Practical Tips on How to Network

Pro JobWe all know “networking” is a fundamental for success in the U.S. job market. Most of us don’t know how to explain how to do it, though.

Becoming an effective networker takes practice over time. Our clients have to start to work before many of them can develop the networking skills required to get the type of job they expect. This is especially true for clients with stronger English, professional credentials or a highly marketable work history.

Click here to read an article that finally helped me identify some specific and concrete things clients can practice to start learning how to network.

How to Relate Networking to Fundamental Client Cultural Values

Networking is based on U.S. cultural assumptions that go against what many of our client cultures hold true about appropriate professional behavior.

Many of the best practical tips in the article relate to making other people feel comfortable in networking situations rather than bragging or focusing only on yourself. Networking is about connecting to other people in meaningful ways. Sure, you’re trying to find a job, but you don’t network alone.

Many of our client cultures value showing respect, helping others “save face” or avoid embarrassment. Helping clients see networking in this context is an important first step.

Here are 5 practical tips from the article that focus on helping others.

  1. Make the Other People Feel Comfortable. Greet them. Smile. Shake hands. Introduce yourself. (This sounds familiar, right?)
  2. Ask Questions You Prepared in Advance. People like to feel like they have something to say that is interesting to others. This helps you learn, but also makes it easy for others to network, too.
  3. Be a connector. Don’t just look for people who can help you. Make useful introductions between people you meet. People will remember that you helped them and be more likely to help you in return.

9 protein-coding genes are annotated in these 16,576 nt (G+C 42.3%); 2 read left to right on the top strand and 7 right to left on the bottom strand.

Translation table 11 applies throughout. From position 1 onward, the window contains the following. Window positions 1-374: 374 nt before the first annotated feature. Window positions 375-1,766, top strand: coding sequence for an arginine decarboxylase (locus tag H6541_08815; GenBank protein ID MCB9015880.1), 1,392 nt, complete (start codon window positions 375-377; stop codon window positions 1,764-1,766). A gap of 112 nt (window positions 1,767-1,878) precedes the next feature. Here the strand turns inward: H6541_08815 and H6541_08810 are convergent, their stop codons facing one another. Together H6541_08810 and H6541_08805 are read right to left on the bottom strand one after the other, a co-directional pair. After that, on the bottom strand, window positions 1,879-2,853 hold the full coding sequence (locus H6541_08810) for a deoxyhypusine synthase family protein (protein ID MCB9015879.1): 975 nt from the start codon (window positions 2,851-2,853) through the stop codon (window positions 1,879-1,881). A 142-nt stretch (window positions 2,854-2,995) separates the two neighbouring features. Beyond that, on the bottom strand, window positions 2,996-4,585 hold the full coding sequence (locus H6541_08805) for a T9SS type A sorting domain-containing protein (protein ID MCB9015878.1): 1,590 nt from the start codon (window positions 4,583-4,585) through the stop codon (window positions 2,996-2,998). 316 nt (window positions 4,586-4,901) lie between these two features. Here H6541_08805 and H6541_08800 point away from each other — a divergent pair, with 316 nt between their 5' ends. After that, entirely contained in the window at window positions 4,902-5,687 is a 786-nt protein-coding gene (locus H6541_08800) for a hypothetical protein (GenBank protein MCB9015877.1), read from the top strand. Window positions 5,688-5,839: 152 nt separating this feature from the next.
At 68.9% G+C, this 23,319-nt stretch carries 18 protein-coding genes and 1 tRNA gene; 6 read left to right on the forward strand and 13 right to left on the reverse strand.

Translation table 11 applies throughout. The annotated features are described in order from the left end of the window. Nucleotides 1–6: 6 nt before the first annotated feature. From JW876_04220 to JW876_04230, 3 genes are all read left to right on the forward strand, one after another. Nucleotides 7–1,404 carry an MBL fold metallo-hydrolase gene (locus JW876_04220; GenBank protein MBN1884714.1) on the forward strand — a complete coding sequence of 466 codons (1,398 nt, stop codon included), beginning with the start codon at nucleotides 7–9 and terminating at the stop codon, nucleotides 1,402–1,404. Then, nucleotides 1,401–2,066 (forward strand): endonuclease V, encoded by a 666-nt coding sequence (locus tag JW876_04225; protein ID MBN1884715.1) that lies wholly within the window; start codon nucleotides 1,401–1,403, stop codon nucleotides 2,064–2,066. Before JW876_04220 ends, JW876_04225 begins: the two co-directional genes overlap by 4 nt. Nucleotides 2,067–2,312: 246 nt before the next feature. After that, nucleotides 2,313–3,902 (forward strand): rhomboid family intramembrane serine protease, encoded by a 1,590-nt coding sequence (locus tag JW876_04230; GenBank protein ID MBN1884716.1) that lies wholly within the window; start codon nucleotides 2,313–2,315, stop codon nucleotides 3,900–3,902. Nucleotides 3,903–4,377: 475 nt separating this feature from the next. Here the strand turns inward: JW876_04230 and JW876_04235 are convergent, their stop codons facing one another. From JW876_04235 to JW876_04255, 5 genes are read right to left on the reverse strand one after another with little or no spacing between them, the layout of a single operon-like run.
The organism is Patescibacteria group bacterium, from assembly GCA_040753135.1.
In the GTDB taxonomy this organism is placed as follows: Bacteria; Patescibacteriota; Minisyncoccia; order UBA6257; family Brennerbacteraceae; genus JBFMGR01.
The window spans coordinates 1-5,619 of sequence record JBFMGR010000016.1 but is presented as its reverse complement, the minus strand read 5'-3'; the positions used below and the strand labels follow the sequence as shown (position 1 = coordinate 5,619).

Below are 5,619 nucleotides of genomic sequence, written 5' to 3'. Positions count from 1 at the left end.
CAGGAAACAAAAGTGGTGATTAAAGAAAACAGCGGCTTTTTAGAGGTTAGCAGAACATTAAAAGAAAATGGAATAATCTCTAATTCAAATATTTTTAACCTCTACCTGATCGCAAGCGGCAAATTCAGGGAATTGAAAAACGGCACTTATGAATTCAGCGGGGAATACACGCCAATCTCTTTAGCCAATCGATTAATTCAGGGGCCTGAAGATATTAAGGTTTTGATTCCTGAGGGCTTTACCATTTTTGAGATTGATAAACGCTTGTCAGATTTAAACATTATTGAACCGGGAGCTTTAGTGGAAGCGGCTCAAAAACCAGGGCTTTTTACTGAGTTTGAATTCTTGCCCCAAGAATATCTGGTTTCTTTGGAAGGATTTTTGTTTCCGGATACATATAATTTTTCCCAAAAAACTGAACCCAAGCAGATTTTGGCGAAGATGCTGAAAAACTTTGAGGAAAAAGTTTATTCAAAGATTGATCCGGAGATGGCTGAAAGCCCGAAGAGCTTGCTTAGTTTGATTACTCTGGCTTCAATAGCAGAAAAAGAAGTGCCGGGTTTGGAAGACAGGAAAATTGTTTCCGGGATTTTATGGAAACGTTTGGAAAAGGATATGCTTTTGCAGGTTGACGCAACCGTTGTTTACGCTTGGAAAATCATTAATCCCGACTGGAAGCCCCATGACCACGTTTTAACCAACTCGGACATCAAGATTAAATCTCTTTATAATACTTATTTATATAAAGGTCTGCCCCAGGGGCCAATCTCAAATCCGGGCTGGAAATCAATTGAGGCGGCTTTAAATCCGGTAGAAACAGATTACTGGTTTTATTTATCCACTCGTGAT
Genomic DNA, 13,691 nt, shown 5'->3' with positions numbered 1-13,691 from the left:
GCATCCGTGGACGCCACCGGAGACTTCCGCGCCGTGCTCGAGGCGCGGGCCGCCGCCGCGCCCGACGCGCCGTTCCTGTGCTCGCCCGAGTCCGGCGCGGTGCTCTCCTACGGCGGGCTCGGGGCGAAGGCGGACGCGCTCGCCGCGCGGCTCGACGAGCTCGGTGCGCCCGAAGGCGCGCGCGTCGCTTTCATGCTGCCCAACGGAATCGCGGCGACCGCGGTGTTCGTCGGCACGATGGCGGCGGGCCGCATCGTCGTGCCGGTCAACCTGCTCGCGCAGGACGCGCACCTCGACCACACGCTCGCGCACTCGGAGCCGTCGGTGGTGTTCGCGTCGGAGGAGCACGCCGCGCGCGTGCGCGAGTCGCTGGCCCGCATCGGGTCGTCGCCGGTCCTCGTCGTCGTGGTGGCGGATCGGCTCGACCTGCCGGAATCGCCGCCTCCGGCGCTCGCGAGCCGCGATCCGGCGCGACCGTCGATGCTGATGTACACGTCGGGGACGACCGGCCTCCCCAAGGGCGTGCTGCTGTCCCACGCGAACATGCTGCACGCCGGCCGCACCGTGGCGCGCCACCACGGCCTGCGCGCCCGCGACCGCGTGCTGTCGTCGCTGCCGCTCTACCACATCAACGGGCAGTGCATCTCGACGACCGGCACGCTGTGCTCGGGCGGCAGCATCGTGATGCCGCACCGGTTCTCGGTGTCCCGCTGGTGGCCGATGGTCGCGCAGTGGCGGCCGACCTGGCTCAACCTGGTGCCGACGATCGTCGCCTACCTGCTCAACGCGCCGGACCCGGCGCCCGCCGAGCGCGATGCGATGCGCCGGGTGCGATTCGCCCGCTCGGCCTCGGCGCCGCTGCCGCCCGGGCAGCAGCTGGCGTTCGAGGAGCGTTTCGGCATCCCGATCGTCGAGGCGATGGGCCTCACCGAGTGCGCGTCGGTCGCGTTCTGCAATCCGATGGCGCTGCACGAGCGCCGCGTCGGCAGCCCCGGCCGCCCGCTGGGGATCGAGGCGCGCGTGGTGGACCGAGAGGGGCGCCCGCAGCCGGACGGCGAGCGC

4. Listen actively. Pay attention to what people are saying. Don’t just ask a question and immediately start watching for the next person to network. You won’t learn anything helpful and people will notice and feel offended.
  5. Follow up within 3 days. Take notes about who you met, ideas you heard and new things to do. Follow-up with an email, thank you note or phone call quickly before people forget. Try to offer something new to them, as well.
How to Use This In Your Work
  1. Give this article to highly skilled clients as a homework assignment to read on their own.
  2. Consider assigning a volunteer or mentor to discuss the article and help clients practice some of the ideas.
  3. Look for a job fair or other group networking event that clients can prepare to attend using the tips in this article.

Clients aren’t the only ones facing time pressure to find their first job.  We need to provide a lot of assistance to a lot of clients in a short time frame.  How are you helping highly skilled clients master the networking skills they need to get – and succeed – in the best starter job for them?  Let us know at

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